The secret to North Hunterdon’s NJSIAA Group 4 wrestling championship may be found in one word.


That was the word senior 182-pounder Nate Fossett used to describe how the Lions produced a 23-0 season and their first state title since 2002.

And there would be no better example of grinding that what North did on Saturday.

Remember, on Friday the Lions had battled past a rugged Phillipsburg team 37-12 in the North 2 Group 4 final. On Sunday, North Hunterdon faced a long bus ride to Toms River North and two tough duals to win a state championship. Those group finals days are very, very long, as we can attest, having sat through a bunch of them — the wrestlers often bring pillows, which are put to good use.

So Saturday made for an obvious day for a team in the Lions’ situation to take it easy, have a light workout, maybe a team lunch or the like?

Not for North Hunterdon.

“(Saturday) we had one of the hardest practices we have ever had,” Fossett said.

Not just a “hard” practice. Nor just one of the “hardest of the year.” No.

Hardest ever!

Remember, this a is a sport well-known for killer, almost brutal workouts to start with. A routine wrestling practice’s demands can scare off even the most eager recruits. For an athlete such as Fossett, a football player and no stranger to working hard, to say “hardest ever” is really saying something about how hard the Lions work, every day.

That’s grinding.

And it may have been the only way North Hunterdon could have won a state championship.

The Lions certainly did not win it due to brilliant individual talent. There cannot have been many NJSIAA team champions with zero wrestlers ranked in the top 8 in the state by any of the services, the situation North faces.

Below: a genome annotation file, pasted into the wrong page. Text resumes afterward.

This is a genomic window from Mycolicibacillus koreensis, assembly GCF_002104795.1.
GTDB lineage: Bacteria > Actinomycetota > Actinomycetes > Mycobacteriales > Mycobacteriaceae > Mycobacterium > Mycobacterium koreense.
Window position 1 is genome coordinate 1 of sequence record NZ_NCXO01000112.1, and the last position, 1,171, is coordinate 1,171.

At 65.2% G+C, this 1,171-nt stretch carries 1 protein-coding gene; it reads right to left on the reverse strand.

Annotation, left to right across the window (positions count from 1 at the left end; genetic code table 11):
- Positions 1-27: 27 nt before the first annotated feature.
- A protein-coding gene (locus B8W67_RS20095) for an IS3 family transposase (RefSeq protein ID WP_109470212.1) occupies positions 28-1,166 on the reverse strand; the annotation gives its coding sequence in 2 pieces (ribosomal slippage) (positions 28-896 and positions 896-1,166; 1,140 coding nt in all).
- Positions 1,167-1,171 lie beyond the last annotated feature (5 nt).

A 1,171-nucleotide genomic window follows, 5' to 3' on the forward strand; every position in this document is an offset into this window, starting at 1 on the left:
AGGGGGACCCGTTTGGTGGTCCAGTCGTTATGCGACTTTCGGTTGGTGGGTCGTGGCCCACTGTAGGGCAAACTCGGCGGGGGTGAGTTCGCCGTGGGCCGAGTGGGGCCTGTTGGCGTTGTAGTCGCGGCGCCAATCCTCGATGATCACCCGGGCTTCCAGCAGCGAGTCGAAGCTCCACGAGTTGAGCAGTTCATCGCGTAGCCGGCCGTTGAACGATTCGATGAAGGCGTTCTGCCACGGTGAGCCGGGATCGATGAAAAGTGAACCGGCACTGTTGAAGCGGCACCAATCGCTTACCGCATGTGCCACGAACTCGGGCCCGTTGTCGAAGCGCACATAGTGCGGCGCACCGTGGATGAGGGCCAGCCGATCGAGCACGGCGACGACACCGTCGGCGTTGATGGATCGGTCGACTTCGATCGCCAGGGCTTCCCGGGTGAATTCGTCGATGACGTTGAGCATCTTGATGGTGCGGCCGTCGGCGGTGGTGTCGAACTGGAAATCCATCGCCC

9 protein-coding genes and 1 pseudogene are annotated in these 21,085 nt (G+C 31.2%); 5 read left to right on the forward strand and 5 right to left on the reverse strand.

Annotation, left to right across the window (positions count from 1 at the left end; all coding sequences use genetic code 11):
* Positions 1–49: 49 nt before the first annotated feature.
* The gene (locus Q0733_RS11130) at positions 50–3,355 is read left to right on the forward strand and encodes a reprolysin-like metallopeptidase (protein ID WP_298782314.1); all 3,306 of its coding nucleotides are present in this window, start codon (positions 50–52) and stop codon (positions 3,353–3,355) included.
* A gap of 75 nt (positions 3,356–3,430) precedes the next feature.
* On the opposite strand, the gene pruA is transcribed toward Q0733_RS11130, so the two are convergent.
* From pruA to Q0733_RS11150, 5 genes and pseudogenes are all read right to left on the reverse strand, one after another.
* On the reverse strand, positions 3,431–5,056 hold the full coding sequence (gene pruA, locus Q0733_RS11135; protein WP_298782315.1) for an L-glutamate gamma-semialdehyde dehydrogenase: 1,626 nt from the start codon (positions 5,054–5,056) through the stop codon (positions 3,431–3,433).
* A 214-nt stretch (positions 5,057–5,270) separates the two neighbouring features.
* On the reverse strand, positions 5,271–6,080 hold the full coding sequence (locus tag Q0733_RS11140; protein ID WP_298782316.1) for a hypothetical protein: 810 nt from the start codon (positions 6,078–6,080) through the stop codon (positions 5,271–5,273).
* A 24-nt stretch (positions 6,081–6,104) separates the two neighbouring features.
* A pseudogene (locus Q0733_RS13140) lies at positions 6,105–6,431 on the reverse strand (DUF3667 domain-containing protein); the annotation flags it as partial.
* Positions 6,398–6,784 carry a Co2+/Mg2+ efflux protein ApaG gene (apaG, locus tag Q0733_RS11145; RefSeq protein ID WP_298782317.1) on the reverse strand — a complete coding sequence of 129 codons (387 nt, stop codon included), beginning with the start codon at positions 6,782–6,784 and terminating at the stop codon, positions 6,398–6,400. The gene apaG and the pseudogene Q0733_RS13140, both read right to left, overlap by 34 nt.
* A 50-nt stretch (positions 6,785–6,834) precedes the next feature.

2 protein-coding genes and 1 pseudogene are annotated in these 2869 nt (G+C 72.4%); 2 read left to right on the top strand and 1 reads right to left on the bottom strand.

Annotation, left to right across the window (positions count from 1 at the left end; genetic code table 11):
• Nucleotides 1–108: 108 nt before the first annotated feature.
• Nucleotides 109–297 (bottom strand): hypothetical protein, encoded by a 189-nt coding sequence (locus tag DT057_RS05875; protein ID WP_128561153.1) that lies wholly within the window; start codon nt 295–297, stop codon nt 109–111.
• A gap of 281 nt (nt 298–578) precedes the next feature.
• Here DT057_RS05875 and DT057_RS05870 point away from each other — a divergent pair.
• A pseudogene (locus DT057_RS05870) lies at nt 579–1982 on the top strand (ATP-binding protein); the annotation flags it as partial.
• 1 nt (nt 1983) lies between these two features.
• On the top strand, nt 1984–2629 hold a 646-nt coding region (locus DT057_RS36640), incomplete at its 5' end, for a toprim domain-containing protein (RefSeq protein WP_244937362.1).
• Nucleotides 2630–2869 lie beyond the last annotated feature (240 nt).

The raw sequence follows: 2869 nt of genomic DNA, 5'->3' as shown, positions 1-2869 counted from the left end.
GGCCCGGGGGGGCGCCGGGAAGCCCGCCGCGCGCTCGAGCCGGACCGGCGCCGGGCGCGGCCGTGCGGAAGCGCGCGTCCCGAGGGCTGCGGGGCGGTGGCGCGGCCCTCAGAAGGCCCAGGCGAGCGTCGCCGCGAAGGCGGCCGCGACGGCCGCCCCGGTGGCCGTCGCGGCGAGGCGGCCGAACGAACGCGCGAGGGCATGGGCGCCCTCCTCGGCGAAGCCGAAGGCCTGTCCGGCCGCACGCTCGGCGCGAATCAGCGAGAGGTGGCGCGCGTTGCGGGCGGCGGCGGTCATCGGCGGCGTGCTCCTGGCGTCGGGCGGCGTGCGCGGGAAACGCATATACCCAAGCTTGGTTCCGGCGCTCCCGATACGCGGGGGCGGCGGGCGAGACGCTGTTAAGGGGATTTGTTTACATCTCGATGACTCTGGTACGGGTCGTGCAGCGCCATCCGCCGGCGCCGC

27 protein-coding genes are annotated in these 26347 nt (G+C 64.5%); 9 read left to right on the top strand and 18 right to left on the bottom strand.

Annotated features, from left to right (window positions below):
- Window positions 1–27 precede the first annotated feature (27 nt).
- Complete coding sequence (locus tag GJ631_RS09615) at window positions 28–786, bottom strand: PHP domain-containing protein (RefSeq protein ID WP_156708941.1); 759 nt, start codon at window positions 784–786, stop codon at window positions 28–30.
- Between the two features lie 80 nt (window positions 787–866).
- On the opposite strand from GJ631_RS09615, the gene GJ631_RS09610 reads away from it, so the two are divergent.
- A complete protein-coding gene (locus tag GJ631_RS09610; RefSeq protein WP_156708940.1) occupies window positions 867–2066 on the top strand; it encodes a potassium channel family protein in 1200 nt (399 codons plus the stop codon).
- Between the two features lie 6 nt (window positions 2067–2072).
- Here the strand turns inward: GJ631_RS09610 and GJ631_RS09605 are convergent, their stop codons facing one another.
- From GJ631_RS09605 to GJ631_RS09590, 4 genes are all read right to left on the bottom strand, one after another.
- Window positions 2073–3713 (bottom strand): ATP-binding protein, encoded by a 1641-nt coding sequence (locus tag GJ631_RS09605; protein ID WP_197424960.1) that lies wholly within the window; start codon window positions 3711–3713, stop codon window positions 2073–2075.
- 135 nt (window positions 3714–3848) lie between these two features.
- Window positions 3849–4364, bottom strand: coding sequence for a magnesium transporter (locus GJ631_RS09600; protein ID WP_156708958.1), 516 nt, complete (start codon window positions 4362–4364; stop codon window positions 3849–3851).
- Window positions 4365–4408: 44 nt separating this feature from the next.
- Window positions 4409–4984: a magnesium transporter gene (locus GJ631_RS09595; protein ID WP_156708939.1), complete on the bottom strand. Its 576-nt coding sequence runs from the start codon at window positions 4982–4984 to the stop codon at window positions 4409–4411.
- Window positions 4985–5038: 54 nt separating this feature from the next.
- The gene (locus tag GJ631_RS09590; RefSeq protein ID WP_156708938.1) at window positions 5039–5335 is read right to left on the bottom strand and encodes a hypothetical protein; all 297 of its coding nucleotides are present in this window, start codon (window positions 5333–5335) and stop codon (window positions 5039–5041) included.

In the lehighvalleylive regional rankings (top 5 in each), North Hunterdon is reasonably well-represented with six ranked wrestlers, but the highest is at No. 4.

This is, perhaps, more the rankers’ problem than the Lions’, but even longtime wrestling observers friendly to North Hunterdon have trouble picking out a sure-thing state medalist on this team.

So where did the state title come from?

Grinding. A work ethic second to none. A terrific youth program that saw the Lions win youth titles in sixth and eighth grades. Superb coaching by head coach Chris Hrunka and what may be the most experienced staff of assistants in the state that kept North Hunterdon focused on the ultimate prize. A commitment from the school to multi-sport athletes — many Lions play football, lacrosse, or other sports.

In some ways, the region’s two wrestling team champions from this season are very similar. Nazareth, like the Lions, doesn’t have a sure-thing state champion on its roster (though we bet the Blue Eagles win at least one).

While Nazareth does have an array of likely state medalists and is overall more talented than North (though it’d be fun to see a dual between them), the Blue Eagles, like North Hunterdon, are just so solid from top to bottom that opponents seeking a place to score bonus points, or even reverse momentum in a dual, are likely to be disappointed.

But where Nazareth and North Hunterdon are identical is their passion for “team” and each other. Don’t tell the Blue Eagles or Lions wrestling is mostly an individual sport.

“We are less of a team and more of a family,” said junior 132-ponder Connor Quinn, who may have provided the key moment in the state final against Kingsway with a third-period fall. “We’re there for each other. You go out and wrestle for the guys sitting next to you. You do it for your brothers.”

Grinding, passion, family — a title-winning formula for North Hunterdon.

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